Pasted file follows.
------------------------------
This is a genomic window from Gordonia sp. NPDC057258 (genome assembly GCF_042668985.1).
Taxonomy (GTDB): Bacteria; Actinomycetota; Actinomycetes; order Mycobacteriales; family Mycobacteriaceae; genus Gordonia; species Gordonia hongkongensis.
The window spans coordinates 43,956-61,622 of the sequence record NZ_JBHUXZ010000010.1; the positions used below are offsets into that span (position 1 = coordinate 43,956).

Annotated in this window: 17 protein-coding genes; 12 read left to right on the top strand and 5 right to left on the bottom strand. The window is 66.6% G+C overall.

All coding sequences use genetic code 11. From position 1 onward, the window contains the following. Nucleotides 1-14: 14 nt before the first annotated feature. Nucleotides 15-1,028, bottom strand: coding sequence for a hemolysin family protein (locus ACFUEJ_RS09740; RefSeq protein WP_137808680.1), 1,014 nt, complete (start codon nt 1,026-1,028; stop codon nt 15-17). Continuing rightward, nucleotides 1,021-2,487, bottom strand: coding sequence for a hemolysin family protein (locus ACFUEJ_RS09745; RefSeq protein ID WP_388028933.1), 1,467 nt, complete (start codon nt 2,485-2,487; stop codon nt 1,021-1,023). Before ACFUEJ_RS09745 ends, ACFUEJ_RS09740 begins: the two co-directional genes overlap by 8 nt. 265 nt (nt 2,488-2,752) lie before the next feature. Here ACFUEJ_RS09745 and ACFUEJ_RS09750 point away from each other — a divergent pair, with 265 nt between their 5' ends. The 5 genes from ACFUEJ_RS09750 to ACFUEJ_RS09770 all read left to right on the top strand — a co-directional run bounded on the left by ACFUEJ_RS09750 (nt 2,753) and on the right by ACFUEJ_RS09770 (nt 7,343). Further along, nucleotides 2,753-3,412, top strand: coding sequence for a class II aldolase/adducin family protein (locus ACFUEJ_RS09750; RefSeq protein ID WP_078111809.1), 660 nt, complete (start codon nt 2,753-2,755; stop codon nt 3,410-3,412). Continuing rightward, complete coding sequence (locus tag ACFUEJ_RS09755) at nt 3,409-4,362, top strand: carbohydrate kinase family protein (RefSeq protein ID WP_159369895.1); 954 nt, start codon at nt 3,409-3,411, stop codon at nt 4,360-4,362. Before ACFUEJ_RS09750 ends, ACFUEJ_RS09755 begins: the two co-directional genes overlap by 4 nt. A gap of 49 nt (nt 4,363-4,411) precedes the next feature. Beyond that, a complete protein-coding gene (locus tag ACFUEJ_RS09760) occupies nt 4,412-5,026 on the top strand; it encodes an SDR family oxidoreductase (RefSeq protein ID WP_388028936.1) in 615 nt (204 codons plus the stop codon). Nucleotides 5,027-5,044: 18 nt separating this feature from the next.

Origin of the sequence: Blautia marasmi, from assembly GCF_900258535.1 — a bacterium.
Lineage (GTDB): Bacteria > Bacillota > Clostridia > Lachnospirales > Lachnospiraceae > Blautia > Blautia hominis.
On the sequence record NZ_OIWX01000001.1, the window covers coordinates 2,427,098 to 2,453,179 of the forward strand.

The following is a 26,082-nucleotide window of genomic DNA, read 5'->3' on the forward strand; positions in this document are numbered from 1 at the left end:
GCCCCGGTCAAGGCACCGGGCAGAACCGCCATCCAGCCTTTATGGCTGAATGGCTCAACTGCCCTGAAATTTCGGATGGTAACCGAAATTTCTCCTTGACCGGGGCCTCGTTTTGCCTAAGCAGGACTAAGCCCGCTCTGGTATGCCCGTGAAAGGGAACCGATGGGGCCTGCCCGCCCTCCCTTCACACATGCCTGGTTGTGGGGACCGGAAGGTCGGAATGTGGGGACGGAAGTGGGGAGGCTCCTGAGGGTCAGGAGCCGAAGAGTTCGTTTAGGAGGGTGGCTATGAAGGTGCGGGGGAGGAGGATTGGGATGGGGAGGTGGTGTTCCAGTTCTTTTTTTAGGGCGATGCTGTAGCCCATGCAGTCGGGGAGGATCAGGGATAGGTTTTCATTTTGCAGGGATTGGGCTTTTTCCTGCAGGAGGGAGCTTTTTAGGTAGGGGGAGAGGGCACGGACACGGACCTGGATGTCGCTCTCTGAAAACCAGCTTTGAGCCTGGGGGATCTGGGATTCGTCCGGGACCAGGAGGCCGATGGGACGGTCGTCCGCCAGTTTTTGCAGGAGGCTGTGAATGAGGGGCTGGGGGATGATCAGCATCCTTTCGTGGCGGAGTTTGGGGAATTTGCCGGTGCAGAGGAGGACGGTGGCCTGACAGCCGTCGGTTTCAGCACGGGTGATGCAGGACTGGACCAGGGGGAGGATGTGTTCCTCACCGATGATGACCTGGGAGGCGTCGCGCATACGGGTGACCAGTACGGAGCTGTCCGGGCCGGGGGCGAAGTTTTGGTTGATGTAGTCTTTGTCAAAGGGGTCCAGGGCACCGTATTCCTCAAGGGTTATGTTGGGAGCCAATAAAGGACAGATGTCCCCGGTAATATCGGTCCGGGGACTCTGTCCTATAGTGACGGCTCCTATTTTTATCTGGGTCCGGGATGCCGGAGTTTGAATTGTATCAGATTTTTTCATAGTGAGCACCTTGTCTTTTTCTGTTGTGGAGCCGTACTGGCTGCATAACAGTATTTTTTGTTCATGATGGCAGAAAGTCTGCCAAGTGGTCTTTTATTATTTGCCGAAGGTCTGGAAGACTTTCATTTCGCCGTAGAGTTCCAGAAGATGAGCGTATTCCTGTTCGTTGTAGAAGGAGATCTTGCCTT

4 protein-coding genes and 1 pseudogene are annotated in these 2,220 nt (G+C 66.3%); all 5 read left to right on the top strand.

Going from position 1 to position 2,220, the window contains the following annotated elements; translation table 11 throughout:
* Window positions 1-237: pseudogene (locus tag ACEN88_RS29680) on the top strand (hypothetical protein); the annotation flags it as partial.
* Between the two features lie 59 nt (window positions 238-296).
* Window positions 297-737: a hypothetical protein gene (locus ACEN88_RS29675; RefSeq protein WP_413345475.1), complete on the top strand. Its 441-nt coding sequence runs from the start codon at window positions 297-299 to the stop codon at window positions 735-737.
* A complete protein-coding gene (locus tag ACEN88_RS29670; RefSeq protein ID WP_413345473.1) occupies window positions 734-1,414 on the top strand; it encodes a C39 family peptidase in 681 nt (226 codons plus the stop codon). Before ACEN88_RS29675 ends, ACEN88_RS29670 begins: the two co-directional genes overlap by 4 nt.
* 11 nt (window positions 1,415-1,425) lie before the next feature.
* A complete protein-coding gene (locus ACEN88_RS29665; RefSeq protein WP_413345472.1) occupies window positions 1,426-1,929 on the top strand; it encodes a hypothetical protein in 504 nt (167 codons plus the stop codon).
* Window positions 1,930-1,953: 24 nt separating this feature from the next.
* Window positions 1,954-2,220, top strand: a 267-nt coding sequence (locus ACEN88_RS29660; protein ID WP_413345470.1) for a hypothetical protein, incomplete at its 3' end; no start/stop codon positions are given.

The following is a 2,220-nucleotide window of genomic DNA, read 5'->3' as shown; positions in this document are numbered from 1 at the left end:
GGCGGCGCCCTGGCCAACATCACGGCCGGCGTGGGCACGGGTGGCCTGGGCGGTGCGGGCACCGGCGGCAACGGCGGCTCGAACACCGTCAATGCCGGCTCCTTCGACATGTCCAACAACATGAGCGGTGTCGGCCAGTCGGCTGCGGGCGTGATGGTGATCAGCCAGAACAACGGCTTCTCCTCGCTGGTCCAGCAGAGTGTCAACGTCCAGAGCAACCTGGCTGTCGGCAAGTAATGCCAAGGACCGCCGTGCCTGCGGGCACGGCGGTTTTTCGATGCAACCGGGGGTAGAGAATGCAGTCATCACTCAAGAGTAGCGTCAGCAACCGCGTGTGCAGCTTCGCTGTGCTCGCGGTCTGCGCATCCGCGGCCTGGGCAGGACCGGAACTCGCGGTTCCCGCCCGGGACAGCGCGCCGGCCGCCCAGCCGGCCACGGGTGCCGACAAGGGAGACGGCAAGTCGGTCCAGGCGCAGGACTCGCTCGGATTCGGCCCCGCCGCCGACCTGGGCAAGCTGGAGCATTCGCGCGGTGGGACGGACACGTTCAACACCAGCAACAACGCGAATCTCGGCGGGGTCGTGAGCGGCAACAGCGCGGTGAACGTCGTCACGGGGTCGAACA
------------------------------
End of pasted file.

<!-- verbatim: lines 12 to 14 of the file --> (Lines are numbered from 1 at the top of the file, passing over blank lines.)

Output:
Going from position 1 to position 2,220, the window contains the following annotated elements; translation table 11 throughout:
* Window positions 1-237: pseudogene (locus tag ACEN88_RS29680) on the top strand (hypothetical protein); the annotation flags it as partial.
* Between the two features lie 59 nt (window positions 238-296).